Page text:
Firmly a phenomenon in their home country of Iceland, the four-piece band Kaleo is set to descend upon foreign shores in 2015, bringing their gorgeous blend of folk, blues, country, and rock to a wider mainstream audience in America. Their isolated heritage inspires a unique take on familiar sonic elements, resulting in diversity and freedom on each and every breathtaking track.
Best friends since attending elementary school in the small town of Mosfellsbaer outside of Reykjavik, bandleader JJ Juliusson, drummer David Antonsson Crivello, and bassist Danny Jones began playing together at the age of 17. Honing their skills, they played countless shows around the nation’s capital for a few years before adding guitarist Rubin Pollock to the mix in 2012. They named the band Kaleo, which means “the sound” in Hawaiian, and started their career in earnest with a handful of well-received shows at the 2012 Iceland Airwaves music festival.
They recorded their first pair of original songs in early 2013, the fiery “Rock N Roller” and laid-back, bluesy “Pour Sugar On Me,” which earned Kaleo some radio airplay and press in Iceland. Then, that spring, their cover of the traditional Icelandic ballad “Vor í vaglaskógi” during a live radio show was videotaped and posted to YouTube, where it quickly went viral. The band recorded a studio version of the song in June, which went straight to Number One in virtually every radio station in the country. “It’s a different kind of cover, more dramatic and the tempo is taken down,” says JJ. The buzz for Kaleo had begun.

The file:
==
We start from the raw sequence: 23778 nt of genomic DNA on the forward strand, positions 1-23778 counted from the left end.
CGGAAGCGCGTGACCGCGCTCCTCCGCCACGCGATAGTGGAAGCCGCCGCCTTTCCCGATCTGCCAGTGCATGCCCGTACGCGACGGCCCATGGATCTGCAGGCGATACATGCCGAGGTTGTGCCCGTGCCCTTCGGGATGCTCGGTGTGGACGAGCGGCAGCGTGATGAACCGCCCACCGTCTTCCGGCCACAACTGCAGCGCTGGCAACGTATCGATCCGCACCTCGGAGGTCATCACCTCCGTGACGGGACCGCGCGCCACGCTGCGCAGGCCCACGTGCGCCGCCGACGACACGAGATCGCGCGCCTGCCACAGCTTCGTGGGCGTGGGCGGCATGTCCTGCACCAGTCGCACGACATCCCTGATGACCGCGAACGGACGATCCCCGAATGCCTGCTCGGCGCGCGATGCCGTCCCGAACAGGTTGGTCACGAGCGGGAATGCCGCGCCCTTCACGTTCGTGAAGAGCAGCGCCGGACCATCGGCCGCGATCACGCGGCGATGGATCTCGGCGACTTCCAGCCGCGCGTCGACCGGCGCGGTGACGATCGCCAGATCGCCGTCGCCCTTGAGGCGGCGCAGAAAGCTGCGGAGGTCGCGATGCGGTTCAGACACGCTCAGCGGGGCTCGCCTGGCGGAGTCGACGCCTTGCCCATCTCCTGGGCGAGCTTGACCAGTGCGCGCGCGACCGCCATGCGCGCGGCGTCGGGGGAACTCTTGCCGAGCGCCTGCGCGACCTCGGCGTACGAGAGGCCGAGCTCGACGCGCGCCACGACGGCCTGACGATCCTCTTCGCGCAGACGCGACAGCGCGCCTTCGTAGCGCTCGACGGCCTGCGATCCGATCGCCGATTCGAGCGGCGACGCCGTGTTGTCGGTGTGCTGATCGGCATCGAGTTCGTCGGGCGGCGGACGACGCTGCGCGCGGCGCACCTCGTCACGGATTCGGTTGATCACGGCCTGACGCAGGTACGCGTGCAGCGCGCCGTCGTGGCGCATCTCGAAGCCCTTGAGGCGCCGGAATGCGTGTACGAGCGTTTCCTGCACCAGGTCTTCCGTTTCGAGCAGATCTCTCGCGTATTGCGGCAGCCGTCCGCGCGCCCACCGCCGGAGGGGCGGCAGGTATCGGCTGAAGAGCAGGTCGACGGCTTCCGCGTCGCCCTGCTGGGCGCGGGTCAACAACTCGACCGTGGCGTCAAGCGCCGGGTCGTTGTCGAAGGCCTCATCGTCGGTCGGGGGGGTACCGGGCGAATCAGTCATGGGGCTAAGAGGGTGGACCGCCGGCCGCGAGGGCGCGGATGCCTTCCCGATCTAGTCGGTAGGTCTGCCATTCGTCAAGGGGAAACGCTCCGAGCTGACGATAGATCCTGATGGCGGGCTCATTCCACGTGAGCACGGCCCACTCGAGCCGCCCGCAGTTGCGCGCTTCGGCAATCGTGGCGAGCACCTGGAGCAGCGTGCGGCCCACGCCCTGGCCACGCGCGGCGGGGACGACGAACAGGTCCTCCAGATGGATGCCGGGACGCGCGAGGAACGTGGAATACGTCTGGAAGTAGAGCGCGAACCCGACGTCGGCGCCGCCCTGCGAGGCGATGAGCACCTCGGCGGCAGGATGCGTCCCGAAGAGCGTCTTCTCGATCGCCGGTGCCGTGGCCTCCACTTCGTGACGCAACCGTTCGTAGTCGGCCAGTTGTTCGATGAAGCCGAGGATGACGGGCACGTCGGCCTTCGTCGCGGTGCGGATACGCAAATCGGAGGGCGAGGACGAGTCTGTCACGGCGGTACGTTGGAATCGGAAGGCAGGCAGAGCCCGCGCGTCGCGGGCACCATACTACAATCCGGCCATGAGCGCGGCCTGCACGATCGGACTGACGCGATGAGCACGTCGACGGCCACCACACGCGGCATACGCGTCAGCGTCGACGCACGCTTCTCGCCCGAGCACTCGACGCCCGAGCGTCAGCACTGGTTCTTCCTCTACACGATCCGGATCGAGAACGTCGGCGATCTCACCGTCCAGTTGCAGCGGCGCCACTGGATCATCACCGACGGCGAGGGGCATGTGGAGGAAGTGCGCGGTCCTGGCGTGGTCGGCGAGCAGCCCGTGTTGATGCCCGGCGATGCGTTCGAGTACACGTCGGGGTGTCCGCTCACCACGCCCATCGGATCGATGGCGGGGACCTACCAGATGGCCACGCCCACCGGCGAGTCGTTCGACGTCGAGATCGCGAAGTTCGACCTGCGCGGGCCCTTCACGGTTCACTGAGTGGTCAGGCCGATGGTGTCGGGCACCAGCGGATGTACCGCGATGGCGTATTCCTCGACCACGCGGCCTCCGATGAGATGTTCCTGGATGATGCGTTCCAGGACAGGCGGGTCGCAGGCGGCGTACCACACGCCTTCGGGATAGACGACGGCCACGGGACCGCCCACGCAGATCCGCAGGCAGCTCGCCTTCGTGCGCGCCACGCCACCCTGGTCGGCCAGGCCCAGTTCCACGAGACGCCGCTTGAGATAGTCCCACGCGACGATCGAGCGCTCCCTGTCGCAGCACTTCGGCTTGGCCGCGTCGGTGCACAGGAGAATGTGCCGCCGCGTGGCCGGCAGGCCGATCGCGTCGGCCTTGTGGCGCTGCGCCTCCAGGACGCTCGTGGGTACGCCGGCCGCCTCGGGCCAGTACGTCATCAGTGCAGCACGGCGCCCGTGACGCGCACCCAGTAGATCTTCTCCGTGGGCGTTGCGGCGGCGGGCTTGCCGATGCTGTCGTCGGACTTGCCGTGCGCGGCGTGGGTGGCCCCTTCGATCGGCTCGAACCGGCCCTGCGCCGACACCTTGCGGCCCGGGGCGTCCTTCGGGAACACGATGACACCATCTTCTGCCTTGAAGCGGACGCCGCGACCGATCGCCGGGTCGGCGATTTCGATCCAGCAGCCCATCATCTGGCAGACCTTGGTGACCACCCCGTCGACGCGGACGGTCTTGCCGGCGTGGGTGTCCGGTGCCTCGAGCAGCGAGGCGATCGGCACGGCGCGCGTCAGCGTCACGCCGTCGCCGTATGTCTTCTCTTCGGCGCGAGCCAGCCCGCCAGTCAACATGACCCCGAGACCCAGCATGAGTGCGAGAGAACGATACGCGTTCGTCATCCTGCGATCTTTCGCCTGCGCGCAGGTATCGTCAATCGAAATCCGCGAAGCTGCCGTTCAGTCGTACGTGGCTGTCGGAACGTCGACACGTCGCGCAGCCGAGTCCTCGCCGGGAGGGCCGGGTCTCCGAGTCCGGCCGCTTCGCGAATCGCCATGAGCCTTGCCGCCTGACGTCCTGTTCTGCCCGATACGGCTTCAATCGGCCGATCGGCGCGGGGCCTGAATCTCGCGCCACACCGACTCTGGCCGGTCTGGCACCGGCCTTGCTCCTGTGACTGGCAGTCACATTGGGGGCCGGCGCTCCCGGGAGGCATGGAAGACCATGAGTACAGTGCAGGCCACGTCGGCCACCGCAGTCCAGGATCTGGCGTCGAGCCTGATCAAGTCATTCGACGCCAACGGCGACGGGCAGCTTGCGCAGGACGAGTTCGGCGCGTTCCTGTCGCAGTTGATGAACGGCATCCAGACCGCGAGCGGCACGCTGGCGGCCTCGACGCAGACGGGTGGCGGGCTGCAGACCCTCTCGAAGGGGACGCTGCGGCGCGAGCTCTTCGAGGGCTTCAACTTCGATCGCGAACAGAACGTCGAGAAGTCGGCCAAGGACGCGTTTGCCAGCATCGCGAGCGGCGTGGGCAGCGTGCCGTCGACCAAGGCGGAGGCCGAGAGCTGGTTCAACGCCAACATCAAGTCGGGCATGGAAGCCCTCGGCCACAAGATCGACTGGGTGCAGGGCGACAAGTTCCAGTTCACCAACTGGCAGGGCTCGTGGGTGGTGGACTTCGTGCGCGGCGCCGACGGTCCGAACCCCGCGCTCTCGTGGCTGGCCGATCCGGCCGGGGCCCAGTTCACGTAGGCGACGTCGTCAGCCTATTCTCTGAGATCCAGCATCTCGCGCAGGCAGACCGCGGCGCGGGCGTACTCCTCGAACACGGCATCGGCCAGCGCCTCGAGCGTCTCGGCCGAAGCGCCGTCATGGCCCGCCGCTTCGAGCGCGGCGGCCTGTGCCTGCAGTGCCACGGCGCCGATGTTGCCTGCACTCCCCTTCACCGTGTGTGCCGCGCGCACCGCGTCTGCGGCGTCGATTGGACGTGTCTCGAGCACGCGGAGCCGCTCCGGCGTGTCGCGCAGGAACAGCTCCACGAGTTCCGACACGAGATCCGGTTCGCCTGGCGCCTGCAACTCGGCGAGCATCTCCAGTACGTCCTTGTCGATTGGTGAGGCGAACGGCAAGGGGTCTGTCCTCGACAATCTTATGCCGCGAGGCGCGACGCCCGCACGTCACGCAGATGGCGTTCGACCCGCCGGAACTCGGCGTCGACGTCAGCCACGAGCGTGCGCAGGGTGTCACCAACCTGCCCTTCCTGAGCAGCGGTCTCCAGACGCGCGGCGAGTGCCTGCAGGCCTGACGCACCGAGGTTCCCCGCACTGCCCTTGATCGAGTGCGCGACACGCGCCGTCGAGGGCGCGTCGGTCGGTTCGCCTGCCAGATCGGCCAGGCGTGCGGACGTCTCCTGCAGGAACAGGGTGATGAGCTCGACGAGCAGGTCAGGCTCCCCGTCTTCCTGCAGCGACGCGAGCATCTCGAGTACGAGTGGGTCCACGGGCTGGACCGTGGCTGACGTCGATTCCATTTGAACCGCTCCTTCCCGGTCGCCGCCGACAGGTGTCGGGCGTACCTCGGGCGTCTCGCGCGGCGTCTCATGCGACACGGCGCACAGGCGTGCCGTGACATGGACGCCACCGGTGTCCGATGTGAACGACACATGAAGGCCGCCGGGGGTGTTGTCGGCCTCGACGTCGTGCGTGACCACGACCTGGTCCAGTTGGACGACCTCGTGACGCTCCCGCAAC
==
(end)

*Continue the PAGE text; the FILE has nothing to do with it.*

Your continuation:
The band signed to Iceland’s largest record label, Sena, in the fall of 2013 and recorded their full-length debut, Kaleo, in just six short weeks. Five singles would reach Number One and the album would go Gold, receiving high praise and sending the band to shows and festivals in Europe over the next year, including an appearance on the biggest stage in their home country, Culture Night, where they played to 100,000 people and reached 90 percent of Iceland’s population in broadcast. Then, in the spring of 2014, Kaleo recorded the lush, introspective song “All the Pretty Girls” and in one night their destiny to outgrow their small, island nation was cemented.
“It’s a very delicate song. It seemed to speak to a lot of people,” says JJ. “From there everything started to happen. We got contacted from other places: managers, labels, publishers—they all went crazy over one night.” Drawn to Kaleo’s multi-layered dynamics, their ability to play different genres with equal skill, the vocals and mood reminiscent of everything from Bon Iver and Iron & Wine to Coldplay and David Gray, and wise-beyond-their-years songwriting, the world came calling.